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Lost footage of Super Bowl 1 proves God wants the Packers to win in 2011

TAGs: Green Bay Packers, Pittsburgh Steelers, super bowl xlv

Way back in 1098, a bunch of those crazy Crusader types were holed up in the walled city of Antioch, while an angry army of Muslims waited outside, sharpening their beheading tools. Things looked pretty grim for the Jesus fish crowd. Then, one of the Crusaders claimed to have had a dream that the Roman lance that had pierced Christ’s side while He hung on the Cross was buried somewhere in a cathedral inside Antioch. A search was launched, a spear tip was found, and thus, inspired that God was on their side, the outnumbered Crusaders went out and kicked some Saracen ass. What the hell does that have to do with football, you ask? Consider the following…

lost-footage-super-bowl-packersDespite the first ever Super Bowl being broadcast by two networks, neither apparently considered the occasion worthy of preserving for posterity. The only known surviving footage of the game was the slo-mo sideline stuff shot by NFL films. An exhaustive search was eventually conducted by the NFL, the two networks and (probably) Indiana Jones, but no film was ever found. As HBO executive Rick Bernstein told the Wall Street Journal, “it’s the Holy Grail.”

And then, a miracle. A man walked into the Paley Center for Media in New York holding a shopping bag, in which he claimed to have a two-inch videotape copy of the original CBS broadcast. The man’s father had recorded the broadcast from a CBS affiliate in Scranton, PA on a reel-to-reel video recorder (which was probably the size of a small car), then kept the tapes in his attic for four decades in the hope that they’d someday be worth something.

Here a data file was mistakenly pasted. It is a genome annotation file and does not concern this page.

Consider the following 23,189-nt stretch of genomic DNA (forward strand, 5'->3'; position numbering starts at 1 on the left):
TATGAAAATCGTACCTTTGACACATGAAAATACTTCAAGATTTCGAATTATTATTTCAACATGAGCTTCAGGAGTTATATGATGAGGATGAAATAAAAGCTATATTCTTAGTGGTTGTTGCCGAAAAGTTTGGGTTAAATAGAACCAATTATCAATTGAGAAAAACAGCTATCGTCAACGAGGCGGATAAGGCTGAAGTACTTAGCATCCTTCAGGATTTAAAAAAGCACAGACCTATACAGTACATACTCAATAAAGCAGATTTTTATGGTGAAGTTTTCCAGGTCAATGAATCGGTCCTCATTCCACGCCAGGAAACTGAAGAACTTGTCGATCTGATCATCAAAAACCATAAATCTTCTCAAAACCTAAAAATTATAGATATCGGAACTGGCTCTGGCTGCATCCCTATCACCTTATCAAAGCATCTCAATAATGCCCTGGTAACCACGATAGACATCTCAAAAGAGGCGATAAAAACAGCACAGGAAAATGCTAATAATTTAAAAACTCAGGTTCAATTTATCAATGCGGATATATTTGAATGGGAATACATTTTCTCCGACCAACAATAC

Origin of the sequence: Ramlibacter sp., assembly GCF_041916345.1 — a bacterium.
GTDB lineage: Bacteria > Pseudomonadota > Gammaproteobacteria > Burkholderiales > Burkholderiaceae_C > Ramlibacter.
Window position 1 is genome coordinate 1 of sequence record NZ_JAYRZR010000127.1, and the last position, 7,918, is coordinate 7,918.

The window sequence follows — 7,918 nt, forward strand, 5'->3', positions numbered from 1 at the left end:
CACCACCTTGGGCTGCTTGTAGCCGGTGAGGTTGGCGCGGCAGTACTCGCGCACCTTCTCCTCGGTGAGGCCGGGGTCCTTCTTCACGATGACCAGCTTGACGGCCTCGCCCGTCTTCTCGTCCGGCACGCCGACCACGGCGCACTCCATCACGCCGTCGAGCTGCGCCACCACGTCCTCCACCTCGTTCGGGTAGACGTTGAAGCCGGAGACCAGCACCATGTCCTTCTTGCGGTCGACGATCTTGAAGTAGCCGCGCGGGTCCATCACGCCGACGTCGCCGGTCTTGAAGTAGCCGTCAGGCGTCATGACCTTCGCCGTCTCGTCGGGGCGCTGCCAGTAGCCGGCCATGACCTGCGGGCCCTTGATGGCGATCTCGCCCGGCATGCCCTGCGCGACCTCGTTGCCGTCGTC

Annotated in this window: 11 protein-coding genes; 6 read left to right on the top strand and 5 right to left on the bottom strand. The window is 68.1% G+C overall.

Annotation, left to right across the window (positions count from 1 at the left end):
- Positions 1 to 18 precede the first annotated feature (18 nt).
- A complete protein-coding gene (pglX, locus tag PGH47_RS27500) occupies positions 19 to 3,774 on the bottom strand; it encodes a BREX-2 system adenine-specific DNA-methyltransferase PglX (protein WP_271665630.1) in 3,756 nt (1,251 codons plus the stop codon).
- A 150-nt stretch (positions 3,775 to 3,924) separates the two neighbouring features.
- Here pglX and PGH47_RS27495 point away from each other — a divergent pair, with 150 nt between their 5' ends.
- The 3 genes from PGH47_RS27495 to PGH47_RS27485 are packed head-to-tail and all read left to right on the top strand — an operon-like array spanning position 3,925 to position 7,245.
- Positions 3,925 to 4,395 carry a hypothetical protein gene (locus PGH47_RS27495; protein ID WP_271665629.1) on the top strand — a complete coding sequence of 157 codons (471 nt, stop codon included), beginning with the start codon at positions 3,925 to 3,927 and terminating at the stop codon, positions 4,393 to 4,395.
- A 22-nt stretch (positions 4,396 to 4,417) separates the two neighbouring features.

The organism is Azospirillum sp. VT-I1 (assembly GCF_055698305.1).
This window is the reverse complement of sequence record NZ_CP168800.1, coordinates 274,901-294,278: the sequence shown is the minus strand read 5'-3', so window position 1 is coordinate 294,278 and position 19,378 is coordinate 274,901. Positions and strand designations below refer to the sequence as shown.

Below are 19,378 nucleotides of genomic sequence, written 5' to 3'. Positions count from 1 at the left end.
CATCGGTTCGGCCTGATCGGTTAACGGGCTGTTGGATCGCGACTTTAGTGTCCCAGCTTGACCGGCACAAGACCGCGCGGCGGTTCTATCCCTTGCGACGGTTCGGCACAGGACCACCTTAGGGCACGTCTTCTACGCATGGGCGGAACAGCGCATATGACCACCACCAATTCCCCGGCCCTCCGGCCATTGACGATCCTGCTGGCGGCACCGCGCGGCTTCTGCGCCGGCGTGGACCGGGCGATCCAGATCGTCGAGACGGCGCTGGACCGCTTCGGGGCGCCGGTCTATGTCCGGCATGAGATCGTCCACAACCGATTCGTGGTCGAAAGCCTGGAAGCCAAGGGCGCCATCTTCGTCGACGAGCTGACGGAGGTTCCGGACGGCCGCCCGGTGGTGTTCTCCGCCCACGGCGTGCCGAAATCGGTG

Enter Sports Illustrated, and their 2005 estimation that the missing broadcast was worth more than (paging Dr. Evil) one million dollars. So the guy gets the tapes down from the attic, strolls on over to the Paley Center and suggests they might be interested in professionally restoring the footage. The Paley people report that the tapes were in bad shape, with a major hunk of the third quarter missing, not to mention the entire half-time show. (Deal with it, University of Arizona and Grambling State University marching bands!)

Despite these imperfections, 7/8 of a Grail is still pretty Holy. But apparently not to the NFL, who offered the tape owner a mere $30k. The unnamed tape owner declined, prompting the NFL to issue a letter restating that old “this broadcast is the exclusive property of the National Football League” disclaimer, and there we stand. Until the issue is resolved, we, the public can’t enjoy this slice of football history. Seriously, just pay the man already.

Anyway, back to our Crusaders. Think of the parallels. On the eve of a Super Bowl clash between the Green Bay Packers and the Pittsburgh Steelers, we get a story about the discovery of football’s Holy Grail in video form — the first ever Super Bowl, in which the Packers crushed the Chiefs 35-10. Add 35 + 10 and you get 45 — Super Bowl XLV! Clearly, this is the Packers’ Antioch moment. But wait, the tapes were kept in an attic in Pennsylvania… So does that mean the Steelers should be divinely inspired? Hang on… Wait, which team are the Saracens again? Fucking poorly thought-out metaphors…

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